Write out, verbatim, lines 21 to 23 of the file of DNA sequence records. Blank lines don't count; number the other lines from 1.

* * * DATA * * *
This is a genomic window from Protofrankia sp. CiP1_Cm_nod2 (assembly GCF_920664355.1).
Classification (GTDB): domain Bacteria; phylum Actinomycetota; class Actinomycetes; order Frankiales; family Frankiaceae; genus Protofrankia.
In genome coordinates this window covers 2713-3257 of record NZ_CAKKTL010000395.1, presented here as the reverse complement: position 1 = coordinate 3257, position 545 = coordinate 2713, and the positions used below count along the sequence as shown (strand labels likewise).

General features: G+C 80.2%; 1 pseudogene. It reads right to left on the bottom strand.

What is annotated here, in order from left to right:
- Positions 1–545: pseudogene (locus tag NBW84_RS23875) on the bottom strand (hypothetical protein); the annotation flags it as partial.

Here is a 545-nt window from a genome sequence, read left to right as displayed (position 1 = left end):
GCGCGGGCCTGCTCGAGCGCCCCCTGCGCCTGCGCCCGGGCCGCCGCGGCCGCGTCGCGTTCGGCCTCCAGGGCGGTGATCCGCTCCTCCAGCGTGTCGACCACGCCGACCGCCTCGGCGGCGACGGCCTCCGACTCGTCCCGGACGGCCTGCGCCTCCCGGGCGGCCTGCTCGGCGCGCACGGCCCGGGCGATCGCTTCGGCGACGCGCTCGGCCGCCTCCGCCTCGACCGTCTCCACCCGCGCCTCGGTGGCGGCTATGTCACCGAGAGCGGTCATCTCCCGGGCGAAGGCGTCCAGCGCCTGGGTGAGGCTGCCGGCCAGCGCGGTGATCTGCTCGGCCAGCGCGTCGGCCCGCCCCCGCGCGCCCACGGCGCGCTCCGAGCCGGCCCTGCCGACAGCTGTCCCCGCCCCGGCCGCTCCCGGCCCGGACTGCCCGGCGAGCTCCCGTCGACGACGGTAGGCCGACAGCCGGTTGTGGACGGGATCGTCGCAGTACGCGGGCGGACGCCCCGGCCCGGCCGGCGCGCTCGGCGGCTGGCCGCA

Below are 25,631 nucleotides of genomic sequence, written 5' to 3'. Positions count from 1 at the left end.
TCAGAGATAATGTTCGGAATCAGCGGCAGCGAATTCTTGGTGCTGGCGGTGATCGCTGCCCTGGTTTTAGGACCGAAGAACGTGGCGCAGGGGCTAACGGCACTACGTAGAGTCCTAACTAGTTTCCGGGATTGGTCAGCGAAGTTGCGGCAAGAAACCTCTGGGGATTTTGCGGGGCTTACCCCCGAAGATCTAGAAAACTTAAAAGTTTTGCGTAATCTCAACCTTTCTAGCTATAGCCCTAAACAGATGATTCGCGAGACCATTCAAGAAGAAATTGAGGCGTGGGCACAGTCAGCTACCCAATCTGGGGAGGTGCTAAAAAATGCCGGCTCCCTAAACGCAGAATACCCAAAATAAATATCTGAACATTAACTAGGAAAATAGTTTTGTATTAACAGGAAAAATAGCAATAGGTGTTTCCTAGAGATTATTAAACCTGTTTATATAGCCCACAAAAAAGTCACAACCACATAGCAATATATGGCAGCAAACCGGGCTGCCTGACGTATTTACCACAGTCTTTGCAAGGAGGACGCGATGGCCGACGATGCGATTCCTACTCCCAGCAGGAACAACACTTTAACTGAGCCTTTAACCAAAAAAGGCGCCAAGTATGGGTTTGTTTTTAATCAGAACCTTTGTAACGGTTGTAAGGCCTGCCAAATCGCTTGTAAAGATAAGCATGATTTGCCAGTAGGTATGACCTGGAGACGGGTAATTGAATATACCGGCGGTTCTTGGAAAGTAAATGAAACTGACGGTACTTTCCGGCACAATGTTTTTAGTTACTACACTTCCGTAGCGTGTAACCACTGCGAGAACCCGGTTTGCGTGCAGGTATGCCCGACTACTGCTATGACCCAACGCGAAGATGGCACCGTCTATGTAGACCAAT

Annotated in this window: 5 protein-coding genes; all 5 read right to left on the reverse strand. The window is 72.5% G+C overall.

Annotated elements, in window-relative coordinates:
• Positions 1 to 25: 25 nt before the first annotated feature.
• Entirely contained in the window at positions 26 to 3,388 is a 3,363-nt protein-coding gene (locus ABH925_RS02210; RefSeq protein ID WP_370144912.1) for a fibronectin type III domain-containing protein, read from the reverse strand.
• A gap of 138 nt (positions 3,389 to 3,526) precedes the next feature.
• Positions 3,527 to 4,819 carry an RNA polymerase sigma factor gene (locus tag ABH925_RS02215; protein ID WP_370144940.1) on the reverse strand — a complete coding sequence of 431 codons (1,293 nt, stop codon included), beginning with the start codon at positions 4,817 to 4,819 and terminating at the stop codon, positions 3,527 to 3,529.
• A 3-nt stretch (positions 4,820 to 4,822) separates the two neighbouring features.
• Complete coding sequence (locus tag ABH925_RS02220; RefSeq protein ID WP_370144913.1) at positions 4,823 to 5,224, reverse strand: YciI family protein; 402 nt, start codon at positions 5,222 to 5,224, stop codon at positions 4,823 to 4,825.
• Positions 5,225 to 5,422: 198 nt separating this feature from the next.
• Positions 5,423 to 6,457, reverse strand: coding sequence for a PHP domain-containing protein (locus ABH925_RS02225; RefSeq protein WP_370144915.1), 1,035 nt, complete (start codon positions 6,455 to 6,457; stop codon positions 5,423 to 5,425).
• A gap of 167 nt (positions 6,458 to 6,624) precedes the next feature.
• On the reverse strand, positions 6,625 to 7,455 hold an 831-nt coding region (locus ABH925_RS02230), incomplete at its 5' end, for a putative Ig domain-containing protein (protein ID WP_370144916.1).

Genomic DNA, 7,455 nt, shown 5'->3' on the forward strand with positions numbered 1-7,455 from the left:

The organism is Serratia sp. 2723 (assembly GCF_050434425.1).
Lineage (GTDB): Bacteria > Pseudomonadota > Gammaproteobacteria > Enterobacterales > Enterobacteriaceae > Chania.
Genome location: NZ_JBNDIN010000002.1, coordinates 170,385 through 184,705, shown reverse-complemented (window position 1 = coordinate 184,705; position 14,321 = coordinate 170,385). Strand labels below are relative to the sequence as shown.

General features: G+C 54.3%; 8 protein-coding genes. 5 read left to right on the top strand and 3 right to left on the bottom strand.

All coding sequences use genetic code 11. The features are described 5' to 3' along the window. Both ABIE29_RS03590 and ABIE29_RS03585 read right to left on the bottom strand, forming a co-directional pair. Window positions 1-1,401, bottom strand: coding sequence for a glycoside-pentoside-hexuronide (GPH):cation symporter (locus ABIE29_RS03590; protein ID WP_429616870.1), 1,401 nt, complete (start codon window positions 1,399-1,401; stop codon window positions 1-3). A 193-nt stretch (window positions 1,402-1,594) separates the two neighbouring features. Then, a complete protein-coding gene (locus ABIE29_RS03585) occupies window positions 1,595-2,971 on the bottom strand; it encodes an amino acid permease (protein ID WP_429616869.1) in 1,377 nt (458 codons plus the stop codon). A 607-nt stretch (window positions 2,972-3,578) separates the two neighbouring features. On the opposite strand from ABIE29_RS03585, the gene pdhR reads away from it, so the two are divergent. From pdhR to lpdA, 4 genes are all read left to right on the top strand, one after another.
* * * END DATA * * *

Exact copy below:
• A gap of 167 nt (positions 6,458 to 6,624) precedes the next feature.
• On the reverse strand, positions 6,625 to 7,455 hold an 831-nt coding region (locus ABH925_RS02230), incomplete at its 5' end, for a putative Ig domain-containing protein (protein ID WP_370144916.1).

Genomic DNA, 7,455 nt, shown 5'->3' on the forward strand with positions numbered 1-7,455 from the left: